Pam Savage

Pam Savage

Guest Blogger at See Full Details
RN, BA (Maq), DipN (Lon), MHPEd (UNSW), DipLaw (Syd), EdDoc (CQU) As a Lawyer and Clinician, this background was brought to her role as a Lecturer, at CQ University to undergraduate and postgraduate students. This experience also served her well while working with and educating Aboriginal Health Workers.
Pam Savage

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As often happens I experienced an intersection between two issues.  I was researching nursing ethics and then read an article published by the ABC written by Dr Norman Swan revisiting his experience of and knowledge about Dr McBride who had recently died (29 June 2018).

I vaguely knew about his history but there were many more facts and particulars in the post.   For the young’uns amongst us the story might be unknown.  William McBride was “credited” with identifying the link between thalidomide, prescribed for pregnancy related nausea and the birth of children with terrible physical defects.

Something I had not known was in fact it was Sister Sparrow who had made the link, she had observed that McBride’s patients who had taken the drug were the ones who gave birth to affected babies.  None of the other obstetricians had prescribed the medication and none of their patients had these tragic outcomes.

In his later years the much feted Dr McBride fell from grace.  His research was seriously flawed and findings were made up. 

So I found myself mulling over the ethical issues that his history threw up.  Certainly his original prescriptions were based on knowledge at the time and his letter to the Lancet asking if others had seen similar problems were the basis for getting considerable fame.  It was his later research that he claimed proved a relationship between medications then on the market and birth defects.  The research was faked, he was famous for being an expert on the relationship between birth defects and certain medications and his Foundation 41 needed to achieve results.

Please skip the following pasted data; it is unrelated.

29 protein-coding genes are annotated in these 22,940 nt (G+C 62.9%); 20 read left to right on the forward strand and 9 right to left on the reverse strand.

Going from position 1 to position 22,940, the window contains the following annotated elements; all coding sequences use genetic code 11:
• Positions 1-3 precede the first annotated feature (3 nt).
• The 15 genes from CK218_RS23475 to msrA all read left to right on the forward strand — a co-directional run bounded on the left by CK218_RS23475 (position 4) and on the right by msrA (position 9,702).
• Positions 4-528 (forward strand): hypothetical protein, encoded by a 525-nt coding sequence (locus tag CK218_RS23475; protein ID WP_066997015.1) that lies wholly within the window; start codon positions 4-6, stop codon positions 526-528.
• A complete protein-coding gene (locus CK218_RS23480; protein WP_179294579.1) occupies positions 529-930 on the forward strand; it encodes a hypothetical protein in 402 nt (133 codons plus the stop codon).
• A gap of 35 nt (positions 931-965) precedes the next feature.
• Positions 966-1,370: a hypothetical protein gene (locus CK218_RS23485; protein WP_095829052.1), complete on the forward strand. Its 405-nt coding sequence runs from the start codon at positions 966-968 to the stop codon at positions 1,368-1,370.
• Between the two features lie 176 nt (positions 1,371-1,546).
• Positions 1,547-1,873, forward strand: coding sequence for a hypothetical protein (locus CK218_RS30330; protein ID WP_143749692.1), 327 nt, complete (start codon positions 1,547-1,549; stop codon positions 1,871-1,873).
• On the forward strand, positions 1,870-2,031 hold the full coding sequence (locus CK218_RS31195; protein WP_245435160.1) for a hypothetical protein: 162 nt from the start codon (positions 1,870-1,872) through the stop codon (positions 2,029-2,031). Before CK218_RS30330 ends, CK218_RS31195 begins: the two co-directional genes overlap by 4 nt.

It ended up that he was deregistered and he is often used as an example to student researchers about the risks of failing to adhere to absolute objectivity and ethical research.  The many hurdles and checks imposed by research ethics committees before allowing studies to commence not to mention the Medical Research Council’s ethical standards are often difficult for students to come to grips with.  Educating students about ethical requirements for research is a critical part of every academics role.  The personal and professional pitfalls that led McBride to public disgrace are linked to ethical behaviour.

The reference to Nurse Sparrow was another thing to consider.  At the time Norman Swann reported that others had known of her contribution.  Had that ever been publicised I wondered.  Checking up I found that the ABC had followed up and contacted the nurse who did not want to be interviewed and had made positive comments about the doctor.

Fair enough, her right.  Still the whole story raises so many ethical issues and considerations.  In health work we tend to stick with the key bioethical principles to guide our decision making but we as nurses do undertake research, do identify issues and we can make links between cause and effect so the standards guiding our ethical behaviour are potentially very broad.

Yes we are accountable for satisfying our nurse ethical standards but how many of us really know and appreciate the ethical dimensions of our work.  Certainly Dr William McBride did not.

There are some fabulous webinar recordings by Pam Savage regarding Nurses and the Law on the Nurses for Nurses Network. The  Nurses for Nurses Network provides good information and CPD  on an array of nursing topics in a range of easy learning ways including webinars and quizzes on the latest information that Nurses need to know – remember the Nurses for Nurses Network was created by Australian Nurses for Nurses!